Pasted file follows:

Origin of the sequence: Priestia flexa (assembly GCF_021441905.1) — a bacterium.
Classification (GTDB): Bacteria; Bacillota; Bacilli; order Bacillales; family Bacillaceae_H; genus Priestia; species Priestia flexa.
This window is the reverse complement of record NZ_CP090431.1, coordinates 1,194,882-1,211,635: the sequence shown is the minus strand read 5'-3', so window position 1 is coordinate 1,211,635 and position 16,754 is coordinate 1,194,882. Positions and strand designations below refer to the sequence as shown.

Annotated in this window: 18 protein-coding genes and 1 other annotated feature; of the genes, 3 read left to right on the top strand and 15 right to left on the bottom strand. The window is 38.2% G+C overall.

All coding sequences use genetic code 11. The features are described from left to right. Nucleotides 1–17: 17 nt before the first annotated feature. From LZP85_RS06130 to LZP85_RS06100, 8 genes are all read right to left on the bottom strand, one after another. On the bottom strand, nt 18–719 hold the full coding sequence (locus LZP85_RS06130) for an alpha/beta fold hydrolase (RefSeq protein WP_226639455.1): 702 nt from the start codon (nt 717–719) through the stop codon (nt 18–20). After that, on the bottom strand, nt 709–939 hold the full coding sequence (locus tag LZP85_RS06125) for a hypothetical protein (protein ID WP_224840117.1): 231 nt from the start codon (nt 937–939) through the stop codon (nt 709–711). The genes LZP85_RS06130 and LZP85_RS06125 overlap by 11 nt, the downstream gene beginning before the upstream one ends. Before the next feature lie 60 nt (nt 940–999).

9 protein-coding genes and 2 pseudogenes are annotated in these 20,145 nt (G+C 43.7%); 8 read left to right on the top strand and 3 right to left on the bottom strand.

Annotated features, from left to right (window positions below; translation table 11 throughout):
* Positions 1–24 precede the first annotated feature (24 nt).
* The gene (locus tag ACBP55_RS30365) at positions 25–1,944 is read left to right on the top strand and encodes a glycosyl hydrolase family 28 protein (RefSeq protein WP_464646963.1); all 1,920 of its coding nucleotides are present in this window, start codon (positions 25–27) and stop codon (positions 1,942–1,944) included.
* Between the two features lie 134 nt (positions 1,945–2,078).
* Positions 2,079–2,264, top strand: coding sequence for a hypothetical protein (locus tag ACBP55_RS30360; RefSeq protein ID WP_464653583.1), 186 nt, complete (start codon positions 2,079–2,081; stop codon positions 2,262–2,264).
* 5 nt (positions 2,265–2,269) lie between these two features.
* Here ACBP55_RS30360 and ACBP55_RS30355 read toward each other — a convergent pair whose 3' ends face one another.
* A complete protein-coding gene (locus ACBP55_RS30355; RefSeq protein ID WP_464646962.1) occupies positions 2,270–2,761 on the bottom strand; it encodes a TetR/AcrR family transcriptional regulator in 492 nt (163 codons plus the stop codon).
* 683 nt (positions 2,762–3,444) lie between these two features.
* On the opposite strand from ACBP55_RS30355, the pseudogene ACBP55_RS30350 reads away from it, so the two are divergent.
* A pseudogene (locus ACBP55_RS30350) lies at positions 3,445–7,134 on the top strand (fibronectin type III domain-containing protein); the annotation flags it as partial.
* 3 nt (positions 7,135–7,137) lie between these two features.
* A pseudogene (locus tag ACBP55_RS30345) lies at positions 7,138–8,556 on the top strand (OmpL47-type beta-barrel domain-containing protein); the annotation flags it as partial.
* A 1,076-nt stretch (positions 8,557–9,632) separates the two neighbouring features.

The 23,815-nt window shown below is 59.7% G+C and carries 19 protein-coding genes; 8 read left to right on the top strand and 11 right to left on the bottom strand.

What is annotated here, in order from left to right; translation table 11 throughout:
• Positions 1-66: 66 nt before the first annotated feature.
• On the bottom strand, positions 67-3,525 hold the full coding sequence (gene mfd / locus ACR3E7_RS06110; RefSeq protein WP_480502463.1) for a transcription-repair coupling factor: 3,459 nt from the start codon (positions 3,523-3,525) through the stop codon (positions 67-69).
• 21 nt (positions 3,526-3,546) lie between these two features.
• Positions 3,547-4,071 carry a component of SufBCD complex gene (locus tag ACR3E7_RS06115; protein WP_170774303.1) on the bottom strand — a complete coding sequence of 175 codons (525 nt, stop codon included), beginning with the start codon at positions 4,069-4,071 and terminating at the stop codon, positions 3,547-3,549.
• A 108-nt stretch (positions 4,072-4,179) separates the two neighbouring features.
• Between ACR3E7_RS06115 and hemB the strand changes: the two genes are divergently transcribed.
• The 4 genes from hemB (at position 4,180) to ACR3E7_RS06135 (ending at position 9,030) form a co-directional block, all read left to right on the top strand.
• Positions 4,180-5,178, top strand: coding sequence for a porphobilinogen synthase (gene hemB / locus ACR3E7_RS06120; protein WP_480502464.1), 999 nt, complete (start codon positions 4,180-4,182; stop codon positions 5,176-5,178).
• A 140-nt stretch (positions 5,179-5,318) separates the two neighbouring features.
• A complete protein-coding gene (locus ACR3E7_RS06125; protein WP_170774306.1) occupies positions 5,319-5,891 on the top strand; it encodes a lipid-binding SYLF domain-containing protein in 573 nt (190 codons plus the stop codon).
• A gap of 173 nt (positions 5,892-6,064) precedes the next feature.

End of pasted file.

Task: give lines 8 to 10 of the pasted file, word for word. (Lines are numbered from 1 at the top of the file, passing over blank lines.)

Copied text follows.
* Positions 1–24 precede the first annotated feature (24 nt).
* The gene (locus tag ACBP55_RS30365) at positions 25–1,944 is read left to right on the top strand and encodes a glycosyl hydrolase family 28 protein (RefSeq protein WP_464646963.1); all 1,920 of its coding nucleotides are present in this window, start codon (positions 25–27) and stop codon (positions 1,942–1,944) included.
* Between the two features lie 134 nt (positions 1,945–2,078).